NEW YORK (Reuters Health)—The anti-interleukin (IL)-12/IL-23 monoclonal antibody ustekinumab improves signs and symptoms of spondylitis in patients with psoriatic arthritis, according to a post-hoc analysis of data from the PSUMMIT-1 and PSUMMIT-2 trials.
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“This treatment did seem to have a benefit on axial symptoms,” Dr. Arthur Kavanaugh from the University of California San Diego, La Jolla, Calif., tells Reuters Health by email. “Right now, it is approved for psoriatic arthritis treatment; it has a particularly strong effect on skin psoriasis, so is worth considering in such patients, although the biologic agents patients typically go to first are the [tumor necrosis factor] TNF-inhibitors.”
As many as 30% of patients with psoriasis also have psoriatic arthritis, and 25% to 75% of patients with psoriatic arthritis have inflammatory axial involvement/spondylitis.
Dr. Kavanaugh and colleagues assessed the efficacy and safety of ustekinumab in 256 psoriatic arthritis patients with peripheral arthritis and physician-reported spondylitis who had participated in the two Phase 3 studies that supported the regulatory approval of ustekinumab for psoriatic arthritis.
Significantly more patients treated with ustekinumab (54.8%) than with placebo (32.9%) achieved at least a 20% improvement in the Bath Ankylosing Spondylitis Disease Activity Index (BASDAI20) at Week 24, according to the April 20 Annals of the Rheumatic Diseases online report.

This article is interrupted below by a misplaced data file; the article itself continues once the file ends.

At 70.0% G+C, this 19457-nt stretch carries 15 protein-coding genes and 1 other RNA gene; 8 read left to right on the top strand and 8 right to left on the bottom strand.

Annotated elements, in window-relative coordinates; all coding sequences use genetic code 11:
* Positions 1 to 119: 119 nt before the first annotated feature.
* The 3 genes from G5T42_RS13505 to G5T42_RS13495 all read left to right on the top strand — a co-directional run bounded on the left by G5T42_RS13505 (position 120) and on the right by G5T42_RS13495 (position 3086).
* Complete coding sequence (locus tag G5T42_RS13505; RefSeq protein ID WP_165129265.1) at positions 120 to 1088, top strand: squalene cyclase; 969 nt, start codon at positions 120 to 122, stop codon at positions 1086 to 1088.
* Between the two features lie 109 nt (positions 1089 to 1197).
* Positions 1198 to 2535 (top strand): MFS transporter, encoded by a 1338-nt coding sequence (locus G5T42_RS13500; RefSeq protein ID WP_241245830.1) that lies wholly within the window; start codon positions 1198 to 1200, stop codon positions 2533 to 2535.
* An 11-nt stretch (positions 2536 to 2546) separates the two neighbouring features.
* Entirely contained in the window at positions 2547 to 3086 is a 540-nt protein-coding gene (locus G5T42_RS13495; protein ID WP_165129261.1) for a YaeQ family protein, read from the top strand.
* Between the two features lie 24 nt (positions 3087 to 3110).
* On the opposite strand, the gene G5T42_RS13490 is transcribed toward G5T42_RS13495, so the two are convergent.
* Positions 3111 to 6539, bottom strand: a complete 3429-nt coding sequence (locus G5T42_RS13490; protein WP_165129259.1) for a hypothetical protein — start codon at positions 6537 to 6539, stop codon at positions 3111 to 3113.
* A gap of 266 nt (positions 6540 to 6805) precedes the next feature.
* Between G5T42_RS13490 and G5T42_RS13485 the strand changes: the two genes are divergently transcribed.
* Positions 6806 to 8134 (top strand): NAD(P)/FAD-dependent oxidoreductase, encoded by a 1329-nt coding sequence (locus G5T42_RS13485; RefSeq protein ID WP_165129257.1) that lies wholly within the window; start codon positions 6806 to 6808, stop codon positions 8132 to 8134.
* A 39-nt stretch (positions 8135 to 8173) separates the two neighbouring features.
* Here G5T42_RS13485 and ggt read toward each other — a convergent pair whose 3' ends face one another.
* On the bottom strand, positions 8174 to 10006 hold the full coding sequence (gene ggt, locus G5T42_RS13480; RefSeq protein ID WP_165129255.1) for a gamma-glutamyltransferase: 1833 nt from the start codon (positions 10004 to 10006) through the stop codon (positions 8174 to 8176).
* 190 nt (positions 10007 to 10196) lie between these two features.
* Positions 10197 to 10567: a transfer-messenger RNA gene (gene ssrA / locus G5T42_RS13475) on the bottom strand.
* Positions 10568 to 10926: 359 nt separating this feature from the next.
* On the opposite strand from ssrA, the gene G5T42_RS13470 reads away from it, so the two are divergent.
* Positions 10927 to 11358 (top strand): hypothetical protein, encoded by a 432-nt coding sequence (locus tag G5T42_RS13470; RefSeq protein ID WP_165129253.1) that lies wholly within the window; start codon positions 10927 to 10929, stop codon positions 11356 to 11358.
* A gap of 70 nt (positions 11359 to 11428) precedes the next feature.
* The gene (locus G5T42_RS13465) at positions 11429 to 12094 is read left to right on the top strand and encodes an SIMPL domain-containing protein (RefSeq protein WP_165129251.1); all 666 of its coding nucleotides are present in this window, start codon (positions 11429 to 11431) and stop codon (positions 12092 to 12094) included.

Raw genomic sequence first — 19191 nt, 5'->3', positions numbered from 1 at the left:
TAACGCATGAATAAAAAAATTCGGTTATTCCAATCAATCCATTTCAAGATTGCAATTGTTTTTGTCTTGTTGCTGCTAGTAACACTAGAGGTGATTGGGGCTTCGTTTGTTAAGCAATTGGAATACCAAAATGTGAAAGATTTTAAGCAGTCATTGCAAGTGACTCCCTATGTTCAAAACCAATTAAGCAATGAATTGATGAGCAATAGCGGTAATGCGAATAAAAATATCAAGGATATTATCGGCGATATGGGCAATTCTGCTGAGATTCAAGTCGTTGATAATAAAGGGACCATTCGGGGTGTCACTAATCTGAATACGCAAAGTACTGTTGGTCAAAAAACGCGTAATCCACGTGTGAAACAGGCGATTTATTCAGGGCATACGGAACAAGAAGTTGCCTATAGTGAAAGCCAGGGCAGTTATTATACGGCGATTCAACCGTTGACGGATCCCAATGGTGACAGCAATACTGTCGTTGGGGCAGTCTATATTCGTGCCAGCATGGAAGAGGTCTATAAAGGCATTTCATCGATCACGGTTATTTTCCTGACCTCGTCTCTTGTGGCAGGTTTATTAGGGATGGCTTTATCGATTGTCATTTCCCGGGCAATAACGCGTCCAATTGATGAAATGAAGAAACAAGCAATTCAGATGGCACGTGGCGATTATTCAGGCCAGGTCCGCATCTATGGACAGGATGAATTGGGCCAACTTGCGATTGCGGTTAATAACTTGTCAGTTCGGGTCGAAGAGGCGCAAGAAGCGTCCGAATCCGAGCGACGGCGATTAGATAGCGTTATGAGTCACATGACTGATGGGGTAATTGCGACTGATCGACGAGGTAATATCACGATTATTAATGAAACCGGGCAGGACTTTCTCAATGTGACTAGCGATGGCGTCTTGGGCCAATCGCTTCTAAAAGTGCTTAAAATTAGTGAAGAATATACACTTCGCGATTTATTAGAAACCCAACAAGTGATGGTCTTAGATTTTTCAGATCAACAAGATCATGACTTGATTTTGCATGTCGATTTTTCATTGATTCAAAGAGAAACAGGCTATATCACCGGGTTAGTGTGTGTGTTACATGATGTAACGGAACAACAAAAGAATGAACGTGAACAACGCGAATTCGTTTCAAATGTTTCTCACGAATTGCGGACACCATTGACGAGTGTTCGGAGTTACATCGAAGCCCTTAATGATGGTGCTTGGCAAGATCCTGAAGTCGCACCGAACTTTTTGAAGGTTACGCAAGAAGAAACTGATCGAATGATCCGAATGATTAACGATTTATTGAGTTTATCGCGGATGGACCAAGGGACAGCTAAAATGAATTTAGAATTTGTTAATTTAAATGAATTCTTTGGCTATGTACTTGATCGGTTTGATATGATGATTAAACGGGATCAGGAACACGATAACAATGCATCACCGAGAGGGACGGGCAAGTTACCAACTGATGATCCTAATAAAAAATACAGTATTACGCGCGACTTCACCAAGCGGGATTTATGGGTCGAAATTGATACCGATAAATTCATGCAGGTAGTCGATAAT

Ustekinumab-treated patients were also more likely than placebo-treated patients to achieve BASDAI50 (29.3% vs. 11.4%, respectively) and BASDAI70 (15.3% vs. 0%, respectively).
At Weeks 12 and 24, ustekinumab-treated patients experienced significant improvements in Ankylosing Spondylitis Disease Activity Score incorporating C-reactive protein (ASDAS-CRP), as well with mean improvements approaching 30% at Week 24 vs. <5% with placebo.
As expected, ustekinumab-treated patients were more likely than placebo-treated patients to show significant improvements and other measures of psoriatic arthritis. Ustekinumab also brought greater improvements in physical function, quality of life and radiographic progression, compared with placebo.
Adverse event rates were comparable between the treatment arms, including all adverse events, serious adverse events, discontinuations due to adverse events and infections.
“[Although] interesting, these data need to be replicated formally,” Dr. Kavanaugh concludes.
Janssen Research and Development funded studies for data in this analysis and employed four coauthors. Three other coauthors reported disclosures.